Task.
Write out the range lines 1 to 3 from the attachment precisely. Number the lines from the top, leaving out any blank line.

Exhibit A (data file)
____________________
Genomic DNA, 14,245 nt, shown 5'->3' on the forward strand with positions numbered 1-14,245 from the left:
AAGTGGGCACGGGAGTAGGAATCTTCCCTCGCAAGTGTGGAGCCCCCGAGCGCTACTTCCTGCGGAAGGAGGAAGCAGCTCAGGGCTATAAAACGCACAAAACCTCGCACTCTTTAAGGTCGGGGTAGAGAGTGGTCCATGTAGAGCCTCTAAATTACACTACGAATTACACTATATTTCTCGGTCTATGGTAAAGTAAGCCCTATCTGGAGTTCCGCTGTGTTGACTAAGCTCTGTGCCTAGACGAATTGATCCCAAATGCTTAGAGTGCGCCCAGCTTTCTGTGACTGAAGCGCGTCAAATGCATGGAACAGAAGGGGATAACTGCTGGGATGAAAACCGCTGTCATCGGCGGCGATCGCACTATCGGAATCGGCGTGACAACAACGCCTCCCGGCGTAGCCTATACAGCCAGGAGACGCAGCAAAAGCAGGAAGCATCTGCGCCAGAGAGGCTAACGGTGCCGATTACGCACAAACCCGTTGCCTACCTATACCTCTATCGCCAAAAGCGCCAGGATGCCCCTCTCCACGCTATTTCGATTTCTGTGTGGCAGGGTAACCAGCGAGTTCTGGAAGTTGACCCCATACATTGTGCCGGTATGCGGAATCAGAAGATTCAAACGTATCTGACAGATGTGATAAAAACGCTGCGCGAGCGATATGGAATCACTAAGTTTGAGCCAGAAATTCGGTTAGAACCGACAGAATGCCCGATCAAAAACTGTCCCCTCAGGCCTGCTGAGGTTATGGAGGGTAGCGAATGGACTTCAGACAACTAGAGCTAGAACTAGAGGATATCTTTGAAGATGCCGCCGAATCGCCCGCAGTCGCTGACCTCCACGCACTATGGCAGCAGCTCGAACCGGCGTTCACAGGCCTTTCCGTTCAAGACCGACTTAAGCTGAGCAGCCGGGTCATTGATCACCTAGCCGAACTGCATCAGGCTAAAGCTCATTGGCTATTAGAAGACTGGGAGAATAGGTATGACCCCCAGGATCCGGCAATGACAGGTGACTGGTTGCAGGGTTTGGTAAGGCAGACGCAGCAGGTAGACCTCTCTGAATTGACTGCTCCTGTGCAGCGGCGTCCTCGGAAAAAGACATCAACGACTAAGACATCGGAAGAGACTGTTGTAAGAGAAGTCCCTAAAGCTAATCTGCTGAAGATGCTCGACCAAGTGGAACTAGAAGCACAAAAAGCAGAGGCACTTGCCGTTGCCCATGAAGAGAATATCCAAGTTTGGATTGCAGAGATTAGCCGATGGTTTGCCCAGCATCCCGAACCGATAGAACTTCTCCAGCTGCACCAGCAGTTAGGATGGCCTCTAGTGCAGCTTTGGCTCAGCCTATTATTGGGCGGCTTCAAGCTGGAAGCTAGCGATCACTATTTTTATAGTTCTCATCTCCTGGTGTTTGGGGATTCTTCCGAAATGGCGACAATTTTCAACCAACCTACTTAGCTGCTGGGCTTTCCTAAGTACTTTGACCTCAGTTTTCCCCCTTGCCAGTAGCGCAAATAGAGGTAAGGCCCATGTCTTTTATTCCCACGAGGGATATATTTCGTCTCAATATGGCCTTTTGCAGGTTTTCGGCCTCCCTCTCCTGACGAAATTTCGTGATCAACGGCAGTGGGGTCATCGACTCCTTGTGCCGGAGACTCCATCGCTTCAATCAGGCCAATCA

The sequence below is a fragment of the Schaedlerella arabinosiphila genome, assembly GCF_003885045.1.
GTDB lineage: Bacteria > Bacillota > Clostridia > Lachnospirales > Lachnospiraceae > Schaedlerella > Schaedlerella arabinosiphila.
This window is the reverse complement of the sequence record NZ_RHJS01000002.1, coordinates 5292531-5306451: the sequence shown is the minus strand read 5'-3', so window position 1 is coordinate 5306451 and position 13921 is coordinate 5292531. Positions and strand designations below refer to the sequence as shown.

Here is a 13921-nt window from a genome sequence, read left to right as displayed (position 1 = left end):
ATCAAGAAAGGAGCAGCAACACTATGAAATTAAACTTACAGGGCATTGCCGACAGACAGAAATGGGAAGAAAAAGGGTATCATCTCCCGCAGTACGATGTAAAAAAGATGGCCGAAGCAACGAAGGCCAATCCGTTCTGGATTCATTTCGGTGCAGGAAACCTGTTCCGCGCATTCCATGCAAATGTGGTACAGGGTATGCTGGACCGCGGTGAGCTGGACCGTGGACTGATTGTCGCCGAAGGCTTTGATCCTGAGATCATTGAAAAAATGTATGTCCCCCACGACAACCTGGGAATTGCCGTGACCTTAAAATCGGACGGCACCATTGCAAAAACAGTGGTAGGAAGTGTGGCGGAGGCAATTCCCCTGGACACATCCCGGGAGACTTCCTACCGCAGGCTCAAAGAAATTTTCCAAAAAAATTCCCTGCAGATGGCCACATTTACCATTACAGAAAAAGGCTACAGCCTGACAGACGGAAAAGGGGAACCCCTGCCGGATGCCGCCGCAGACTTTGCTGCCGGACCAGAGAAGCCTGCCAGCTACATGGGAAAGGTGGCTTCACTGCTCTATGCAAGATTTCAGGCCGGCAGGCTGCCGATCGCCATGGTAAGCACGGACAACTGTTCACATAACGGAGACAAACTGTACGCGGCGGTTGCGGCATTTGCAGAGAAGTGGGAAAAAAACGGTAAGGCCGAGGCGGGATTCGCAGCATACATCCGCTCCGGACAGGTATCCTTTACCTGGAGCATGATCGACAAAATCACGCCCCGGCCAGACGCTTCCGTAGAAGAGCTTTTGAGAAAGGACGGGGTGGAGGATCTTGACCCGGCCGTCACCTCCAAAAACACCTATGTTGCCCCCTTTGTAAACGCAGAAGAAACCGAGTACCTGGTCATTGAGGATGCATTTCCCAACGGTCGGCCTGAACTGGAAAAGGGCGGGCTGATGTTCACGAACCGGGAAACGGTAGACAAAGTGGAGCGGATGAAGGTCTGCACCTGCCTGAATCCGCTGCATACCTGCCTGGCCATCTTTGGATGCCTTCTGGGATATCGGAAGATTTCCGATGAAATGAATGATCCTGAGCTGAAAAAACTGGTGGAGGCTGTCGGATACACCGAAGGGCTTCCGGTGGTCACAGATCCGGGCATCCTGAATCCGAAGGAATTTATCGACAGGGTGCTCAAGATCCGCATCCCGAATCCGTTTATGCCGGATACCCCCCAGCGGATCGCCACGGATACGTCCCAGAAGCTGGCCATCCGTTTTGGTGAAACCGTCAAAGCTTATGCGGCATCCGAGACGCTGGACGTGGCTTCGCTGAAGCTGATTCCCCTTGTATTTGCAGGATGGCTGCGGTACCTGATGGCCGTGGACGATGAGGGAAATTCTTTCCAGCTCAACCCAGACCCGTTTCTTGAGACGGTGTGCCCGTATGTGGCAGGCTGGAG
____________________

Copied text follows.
Genomic DNA, 14,245 nt, shown 5'->3' on the forward strand with positions numbered 1-14,245 from the left:
AAGTGGGCACGGGAGTAGGAATCTTCCCTCGCAAGTGTGGAGCCCCCGAGCGCTACTTCCTGCGGAAGGAGGAAGCAGCTCAGGGCTATAAAACGCACAAAACCTCGCACTCTTTAAGGTCGGGGTAGAGAGTGGTCCATGTAGAGCCTCTAAATTACACTACGAATTACACTATATTTCTCGGTCTATGGTAAAGTAAGCCCTATCTGGAGTTCCGCTGTGTTGACTAAGCTCTGTGCCTAGACGAATTGATCCCAAATGCTTAGAGTGCGCCCAGCTTTCTGTGACTGAAGCGCGTCAAATGCATGGAACAGAAGGGGATAACTGCTGGGATGAAAACCGCTGTCATCGGCGGCGATCGCACTATCGGAATCGGCGTGACAACAACGCCTCCCGGCGTAGCCTATACAGCCAGGAGACGCAGCAAAAGCAGGAAGCATCTGCGCCAGAGAGGCTAACGGTGCCGATTACGCACAAACCCGTTGCCTACCTATACCTCTATCGCCAAAAGCGCCAGGATGCCCCTCTCCACGCTATTTCGATTTCTGTGTGGCAGGGTAACCAGCGAGTTCTGGAAGTTGACCCCATACATTGTGCCGGTATGCGGAATCAGAAGATTCAAACGTATCTGACAGATGTGATAAAAACGCTGCGCGAGCGATATGGAATCACTAAGTTTGAGCCAGAAATTCGGTTAGAACCGACAGAATGCCCGATCAAAAACTGTCCCCTCAGGCCTGCTGAGGTTATGGAGGGTAGCGAATGGACTTCAGACAACTAGAGCTAGAACTAGAGGATATCTTTGAAGATGCCGCCGAATCGCCCGCAGTCGCTGACCTCCACGCACTATGGCAGCAGCTCGAACCGGCGTTCACAGGCCTTTCCGTTCAAGACCGACTTAAGCTGAGCAGCCGGGTCATTGATCACCTAGCCGAACTGCATCAGGCTAAAGCTCATTGGCTATTAGAAGACTGGGAGAATAGGTATGACCCCCAGGATCCGGCAATGACAGGTGACTGGTTGCAGGGTTTGGTAAGGCAGACGCAGCAGGTAGACCTCTCTGAATTGACTGCTCCTGTGCAGCGGCGTCCTCGGAAAAAGACATCAACGACTAAGACATCGGAAGAGACTGTTGTAAGAGAAGTCCCTAAAGCTAATCTGCTGAAGATGCTCGACCAAGTGGAACTAGAAGCACAAAAAGCAGAGGCACTTGCCGTTGCCCATGAAGAGAATATCCAAGTTTGGATTGCAGAGATTAGCCGATGGTTTGCCCAGCATCCCGAACCGATAGAACTTCTCCAGCTGCACCAGCAGTTAGGATGGCCTCTAGTGCAGCTTTGGCTCAGCCTATTATTGGGCGGCTTCAAGCTGGAAGCTAGCGATCACTATTTTTATAGTTCTCATCTCCTGGTGTTTGGGGATTCTTCCGAAATGGCGACAATTTTCAACCAACCTACTTAGCTGCTGGGCTTTCCTAAGTACTTTGACCTCAGTTTTCCCCCTTGCCAGTAGCGCAAATAGAGGTAAGGCCCATGTCTTTTATTCCCACGAGGGATATATTTCGTCTCAATATGGCCTTTTGCAGGTTTTCGGCCTCCCTCTCCTGACGAAATTTCGTGATCAACGGCAGTGGGGTCATCGACTCCTTGTGCCGGAGACTCCATCGCTTCAATCAGGCCAATCA

The sequence below is a fragment of the Schaedlerella arabinosiphila genome, assembly GCF_003885045.1.